> > Is there any service and/or alignment information available for the
Hercules II amp?
>I've never seen anything beyond what is in the manual. In other words,
There is not very much needed. Sure would be nice if it was there though.
There are a total of eleven potentiometers that can be adjusted.
I suggest the following order of adjustments:
1) The four bias control pots, adjusted one at a time while monitoring
the idling collector current of the appropriate amplifier section as the
bias to that section is adjusted.
2) The meter and bar graph calibration pots in no particular order.
Perhaps skipping the "REV" power pot until you get to the final "AGC IC"
3) The "AGC" pots. Probably the "AGC F" first and the "AGC IC" last.
Out of those eleven adjustments five only control what the front panel
meter and bar graph indicator show. They do not actually have any direct
effect on the function of the amplifier. They do have an effect as part
of a control loop that includes the operator and the tx power controls
on the exciter. You should be able to figure out how to get the meter
foward power, reflected power, collector voltage and collector current
readings calibrated just by looking at the schematic. Same goes for the
bar graph forward power indicator. Even with all five of these pots
grossly misaligned the amplifier will still function normally, however
you would need to use external metering to monitor your drive and output
power levels. All these five pots do is adjust the meter readings. They
don't really "control" anything else.
The other six potentiometers are pretty important, especially the four
bias control pots.
The bias pots should be adjusted for the proper idling collector current
of each amplifier section. I used an Ammeter in the collector supply of
each amplifier section to measure the current individually to each
section as I adjusted the bias for each section. The best way to be sure
you have no drive is to have no exciter connected. In this case be sure
you have a 50 ohm termination connected to the input of the amplifier.
Of course there should be a 50 ohm termination connected to the output
for all of these adjustments. I don't have the idling bias current
Once the idling currents are adjusted you will want to check the
collector currents with normal drive. Hopefully they will all four be
nearly identical. When you adjust the Collector Current meter
calibration you will want it to indicate 4X the current on one amplifier
section. Of course this will only be correct if they are all equal. A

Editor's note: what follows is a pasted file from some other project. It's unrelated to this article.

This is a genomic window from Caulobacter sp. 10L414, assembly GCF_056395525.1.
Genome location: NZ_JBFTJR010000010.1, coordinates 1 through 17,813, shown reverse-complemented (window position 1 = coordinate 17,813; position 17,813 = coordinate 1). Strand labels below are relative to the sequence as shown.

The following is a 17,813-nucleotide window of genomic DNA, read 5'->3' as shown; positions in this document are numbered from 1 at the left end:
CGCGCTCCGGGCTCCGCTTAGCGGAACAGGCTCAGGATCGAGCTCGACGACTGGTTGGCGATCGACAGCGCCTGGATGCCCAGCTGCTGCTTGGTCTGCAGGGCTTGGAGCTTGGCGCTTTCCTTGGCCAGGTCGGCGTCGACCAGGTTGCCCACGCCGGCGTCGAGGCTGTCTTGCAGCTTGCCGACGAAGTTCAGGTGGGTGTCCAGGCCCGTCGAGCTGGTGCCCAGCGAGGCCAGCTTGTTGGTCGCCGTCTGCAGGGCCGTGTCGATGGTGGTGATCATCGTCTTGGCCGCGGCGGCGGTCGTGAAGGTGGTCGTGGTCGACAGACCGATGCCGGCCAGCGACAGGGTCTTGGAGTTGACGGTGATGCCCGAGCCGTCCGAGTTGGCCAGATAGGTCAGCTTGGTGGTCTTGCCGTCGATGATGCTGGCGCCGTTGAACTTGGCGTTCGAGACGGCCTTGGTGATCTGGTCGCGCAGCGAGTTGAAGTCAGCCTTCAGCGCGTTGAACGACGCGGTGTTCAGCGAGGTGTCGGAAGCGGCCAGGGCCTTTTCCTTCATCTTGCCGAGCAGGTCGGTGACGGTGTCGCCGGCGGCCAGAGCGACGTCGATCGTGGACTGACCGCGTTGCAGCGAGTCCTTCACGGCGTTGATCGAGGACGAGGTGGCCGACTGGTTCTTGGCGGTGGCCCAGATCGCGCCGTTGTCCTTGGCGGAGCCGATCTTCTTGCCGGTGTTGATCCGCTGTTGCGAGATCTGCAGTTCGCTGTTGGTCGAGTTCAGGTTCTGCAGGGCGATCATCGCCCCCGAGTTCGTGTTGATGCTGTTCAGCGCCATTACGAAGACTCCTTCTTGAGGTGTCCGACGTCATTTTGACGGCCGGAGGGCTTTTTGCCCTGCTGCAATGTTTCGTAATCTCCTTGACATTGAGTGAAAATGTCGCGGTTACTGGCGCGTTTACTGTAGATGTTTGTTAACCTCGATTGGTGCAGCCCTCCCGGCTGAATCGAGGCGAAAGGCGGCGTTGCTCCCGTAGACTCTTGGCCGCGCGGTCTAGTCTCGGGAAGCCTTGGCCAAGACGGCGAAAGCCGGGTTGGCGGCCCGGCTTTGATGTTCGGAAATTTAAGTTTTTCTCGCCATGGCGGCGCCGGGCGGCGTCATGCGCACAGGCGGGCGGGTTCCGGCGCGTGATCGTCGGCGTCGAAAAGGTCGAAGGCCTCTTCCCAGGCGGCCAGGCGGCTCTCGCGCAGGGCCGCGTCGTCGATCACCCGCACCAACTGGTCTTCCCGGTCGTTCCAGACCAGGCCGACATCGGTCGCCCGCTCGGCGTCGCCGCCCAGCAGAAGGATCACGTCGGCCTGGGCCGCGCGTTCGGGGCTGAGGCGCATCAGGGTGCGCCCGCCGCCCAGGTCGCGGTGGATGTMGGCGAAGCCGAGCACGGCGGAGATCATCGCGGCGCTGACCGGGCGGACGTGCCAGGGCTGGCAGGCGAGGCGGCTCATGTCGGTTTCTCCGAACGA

clamp on DC current probe would be really helpful here. You could run
all four amplifier section collector supply leads through the current
probe together to get the real total current. You would probably have to
fabricate some longer jumpers that go from the DC distribution board to
the amplifier boards to accomplish this. You would want them to all be
identical length and wire size to have equal resistances.
While the indicator adjustments don't really have any effect on the
function of the amplifier, having the meter calibrated properly would be
a real big help in making the two "AGC" adjustments. And it is also very
helpful while actually using the amplifier.
The remaining two potentiometers control the thresholds of output power
and collector current which will actuate the OVERDRIVE LED and the input
attenuator relays. I don't know of any way of adjusting these without
actually overdriving the amplifier to test them. You should make these
adjustments in small steps using short transmissions, with plenty of
cool down time between transmissions. You might want to use two
different impedance loads on the amplifier to make these adjustments. A
normal 50 ohm termination for the "AGC F" forward power threshold, and a
lower impedance, such as two 50 ohm terminations parallel "tee"d
together to adjust the "AGC IC" collector current threshold. With a 25
ohm load you should be able to get full collector current at much less
than full drive power. Obviously you want to be very careful with your
drive power level while you are doing this. And you want to keep
transmission times short and cool down times long. If you are using a 25
ohm load to get full collector current at less than full drive and full
power output, you have a 2:1 SWR. This is a good time to adjust the
reflected power meter calibration.
If you do not understand fully what this procedure does and how it going
to accomplish the task, then don't try it. You could easily blow up a
set of power transistors if you are not very careful AND fully cognizant
of what is going on.
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